The Benefits of Family Meals

Created by Rachel Raymond, Dietetic Intern

Late workdays and after-school activities are only a couple of the reasons why family meals are often placed on the back burner. With all of these distractions and commitments, it’s easy to opt for grab-and-go options instead of sitting down to a family meal. Because of this widespread mentality, many are missing out on the benefits of regular family meals.

Some of the benefits that children experience as a result of having family meals include:

  • Higher fruit, vegetable, grain, and calcium-rich food intake
  • Lower intake of soft drinks
  • Healthier body weight
  • Lower chance of using drugs, cigarettes or alcohol
  • Greater bond with parents and family members
  • Lower risk of depression
  • Better academic performance
  • Higher self-esteem
  • Lower risk of teen pregnancy
  • Lower likelihood of developing an eating disorder
  • Less suicidal ideation and attempts

If you’re struggling to get your family together for meals, remember that family mealtimes don’t need to be long formal events. Even a quick sit-down meal can be beneficial. Follow these tips to allow your kids to reap all the benefits listed above[1]:

1.      Set a goal of how many times you want to have meals as a family. Start small if you need to. Build from there.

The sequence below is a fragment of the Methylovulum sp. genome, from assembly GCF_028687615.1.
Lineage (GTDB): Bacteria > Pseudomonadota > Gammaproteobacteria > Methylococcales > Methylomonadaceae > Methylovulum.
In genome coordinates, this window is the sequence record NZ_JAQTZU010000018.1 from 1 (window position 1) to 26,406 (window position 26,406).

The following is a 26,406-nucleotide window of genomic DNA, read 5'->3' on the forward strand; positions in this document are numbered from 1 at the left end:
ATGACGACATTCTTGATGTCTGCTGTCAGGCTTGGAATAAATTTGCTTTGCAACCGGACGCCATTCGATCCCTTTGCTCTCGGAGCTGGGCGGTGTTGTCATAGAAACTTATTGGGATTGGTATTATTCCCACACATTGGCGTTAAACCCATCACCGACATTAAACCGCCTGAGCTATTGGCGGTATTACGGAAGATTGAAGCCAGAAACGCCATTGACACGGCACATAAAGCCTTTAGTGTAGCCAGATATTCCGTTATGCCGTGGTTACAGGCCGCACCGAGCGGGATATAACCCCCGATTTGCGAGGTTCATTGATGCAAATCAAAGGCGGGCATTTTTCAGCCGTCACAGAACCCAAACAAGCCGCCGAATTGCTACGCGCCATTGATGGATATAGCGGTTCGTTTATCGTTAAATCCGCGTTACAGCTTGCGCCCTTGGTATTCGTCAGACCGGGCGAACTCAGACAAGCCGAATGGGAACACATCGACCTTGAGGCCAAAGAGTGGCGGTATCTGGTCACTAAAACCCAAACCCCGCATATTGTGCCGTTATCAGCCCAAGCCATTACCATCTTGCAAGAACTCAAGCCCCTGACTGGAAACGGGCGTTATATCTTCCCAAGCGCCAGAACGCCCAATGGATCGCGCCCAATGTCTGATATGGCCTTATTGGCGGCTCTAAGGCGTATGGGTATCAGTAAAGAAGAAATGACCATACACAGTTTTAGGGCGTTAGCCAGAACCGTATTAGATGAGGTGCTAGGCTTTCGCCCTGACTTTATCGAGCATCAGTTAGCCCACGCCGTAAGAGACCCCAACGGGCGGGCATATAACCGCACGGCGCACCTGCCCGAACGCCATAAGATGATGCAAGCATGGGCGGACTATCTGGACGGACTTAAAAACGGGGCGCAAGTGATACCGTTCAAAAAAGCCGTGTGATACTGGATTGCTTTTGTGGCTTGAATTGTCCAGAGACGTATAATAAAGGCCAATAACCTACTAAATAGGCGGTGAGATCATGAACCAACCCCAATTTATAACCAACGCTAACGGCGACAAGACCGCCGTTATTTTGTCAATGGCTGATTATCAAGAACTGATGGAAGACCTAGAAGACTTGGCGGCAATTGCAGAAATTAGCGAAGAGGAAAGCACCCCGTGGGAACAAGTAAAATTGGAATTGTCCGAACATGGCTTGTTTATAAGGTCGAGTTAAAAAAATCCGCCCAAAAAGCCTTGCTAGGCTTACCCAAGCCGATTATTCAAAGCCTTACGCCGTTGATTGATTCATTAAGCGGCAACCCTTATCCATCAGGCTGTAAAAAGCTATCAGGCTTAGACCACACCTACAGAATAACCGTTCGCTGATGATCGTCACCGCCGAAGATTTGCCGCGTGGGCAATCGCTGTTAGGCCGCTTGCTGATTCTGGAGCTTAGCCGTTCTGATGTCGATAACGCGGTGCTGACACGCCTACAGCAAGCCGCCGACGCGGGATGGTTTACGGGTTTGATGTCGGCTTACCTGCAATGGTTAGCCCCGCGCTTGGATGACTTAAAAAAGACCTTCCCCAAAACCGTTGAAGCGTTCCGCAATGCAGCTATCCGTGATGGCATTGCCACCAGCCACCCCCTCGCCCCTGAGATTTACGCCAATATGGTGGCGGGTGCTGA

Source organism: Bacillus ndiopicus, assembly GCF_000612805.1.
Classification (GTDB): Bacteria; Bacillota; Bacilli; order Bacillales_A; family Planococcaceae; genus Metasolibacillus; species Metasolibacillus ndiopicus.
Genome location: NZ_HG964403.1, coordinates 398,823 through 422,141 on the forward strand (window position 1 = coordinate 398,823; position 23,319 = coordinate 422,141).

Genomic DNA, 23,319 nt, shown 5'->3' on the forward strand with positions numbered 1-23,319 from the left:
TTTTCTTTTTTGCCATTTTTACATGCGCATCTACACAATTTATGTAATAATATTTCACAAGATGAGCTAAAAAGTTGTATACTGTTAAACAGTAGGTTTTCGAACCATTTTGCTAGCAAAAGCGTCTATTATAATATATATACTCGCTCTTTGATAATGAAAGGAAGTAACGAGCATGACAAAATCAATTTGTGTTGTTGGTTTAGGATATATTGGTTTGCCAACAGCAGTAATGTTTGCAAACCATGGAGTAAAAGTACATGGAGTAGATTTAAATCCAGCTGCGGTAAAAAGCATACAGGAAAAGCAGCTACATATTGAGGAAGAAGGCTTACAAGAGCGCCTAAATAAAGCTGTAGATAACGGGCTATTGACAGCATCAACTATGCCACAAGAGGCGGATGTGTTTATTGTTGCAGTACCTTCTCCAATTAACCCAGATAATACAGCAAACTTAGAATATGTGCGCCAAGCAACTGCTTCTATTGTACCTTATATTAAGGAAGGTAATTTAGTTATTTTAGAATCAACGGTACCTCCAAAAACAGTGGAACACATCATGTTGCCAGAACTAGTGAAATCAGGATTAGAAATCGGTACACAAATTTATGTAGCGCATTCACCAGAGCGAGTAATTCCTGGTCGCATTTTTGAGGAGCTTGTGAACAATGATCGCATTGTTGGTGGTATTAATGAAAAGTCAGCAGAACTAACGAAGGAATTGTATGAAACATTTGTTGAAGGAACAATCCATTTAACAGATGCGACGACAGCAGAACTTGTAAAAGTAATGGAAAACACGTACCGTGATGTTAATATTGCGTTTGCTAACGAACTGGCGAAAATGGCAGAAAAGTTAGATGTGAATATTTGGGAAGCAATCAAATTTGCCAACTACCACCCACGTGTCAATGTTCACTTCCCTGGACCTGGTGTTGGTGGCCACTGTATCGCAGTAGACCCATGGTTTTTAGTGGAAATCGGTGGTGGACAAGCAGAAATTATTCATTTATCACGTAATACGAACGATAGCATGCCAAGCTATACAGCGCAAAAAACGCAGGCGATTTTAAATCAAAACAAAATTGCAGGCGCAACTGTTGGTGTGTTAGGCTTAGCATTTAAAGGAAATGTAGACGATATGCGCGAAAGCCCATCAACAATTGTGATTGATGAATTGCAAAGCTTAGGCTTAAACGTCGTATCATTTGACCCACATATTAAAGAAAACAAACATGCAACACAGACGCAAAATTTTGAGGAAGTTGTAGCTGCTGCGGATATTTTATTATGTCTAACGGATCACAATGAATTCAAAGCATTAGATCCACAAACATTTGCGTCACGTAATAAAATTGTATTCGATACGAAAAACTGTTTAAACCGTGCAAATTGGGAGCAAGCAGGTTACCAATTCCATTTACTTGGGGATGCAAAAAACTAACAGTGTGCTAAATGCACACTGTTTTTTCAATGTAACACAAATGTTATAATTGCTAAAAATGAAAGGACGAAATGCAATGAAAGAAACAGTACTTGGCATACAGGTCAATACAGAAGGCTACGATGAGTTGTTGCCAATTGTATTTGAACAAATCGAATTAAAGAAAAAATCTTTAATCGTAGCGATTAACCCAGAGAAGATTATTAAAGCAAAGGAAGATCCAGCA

2.      Keep the meals simple. Remember, these meals don’t need to be extravagant. Even pizza – enjoyed together – counts as a family meal! Maybe plan your kids’ favorite meals for the nights you want to eat together so that they’ll be excited to participate.

3.      Plan a menu and go grocery shopping. This will make it easier to follow your meal schedule and keep you from choosing take-out. Plus, keeping healthy ingredients on hand will help you and your family make healthier choices.

4.      Have family members give ideas for the weekly menu to keep them looking forward to those times together.

5.      Get the whole family involved in dinner time! Have the kids help prepare meals and set the table. This time together allows for memorable bonding and teaching moments.

6.      Use a slow cooker or a pressure cooker for busy nights. These options will help you to stick to your menu even on nights when you come home exhausted.

7.      If you choose take-out, enjoy it as a family. This still counts as a family meal!

8.      Make dinnertime enjoyable! Ask everyone to share the highlights of the day. Don’t use this time to scold the kids or they’ll probably want to avoid family dinners in the future.

9.      Keep the television off! Studies show that those who watch television during dinner have higher intakes of soft drinks and fried foods, and lower intakes of vegetables and grains[2].

10.   Don’t feed the kids early simply to allow your spouse to enjoy a peaceful meal alone. This will isolate and distance your spouse from the family dynamics. Try to find a time that works for everyone.

Now that you have these ideas, go ahead and set your goals! Making family meals part of your schedule may seem difficult at first but before you know it, everyone will be looking forward to family dinner time. Feel free to leave us a comment below if any of these ideas helped you and your family.

[1] Family Dinners Are Important

[2] Family meals and adolescents: what have we learned from Project EAT (Eating Among Teens)?

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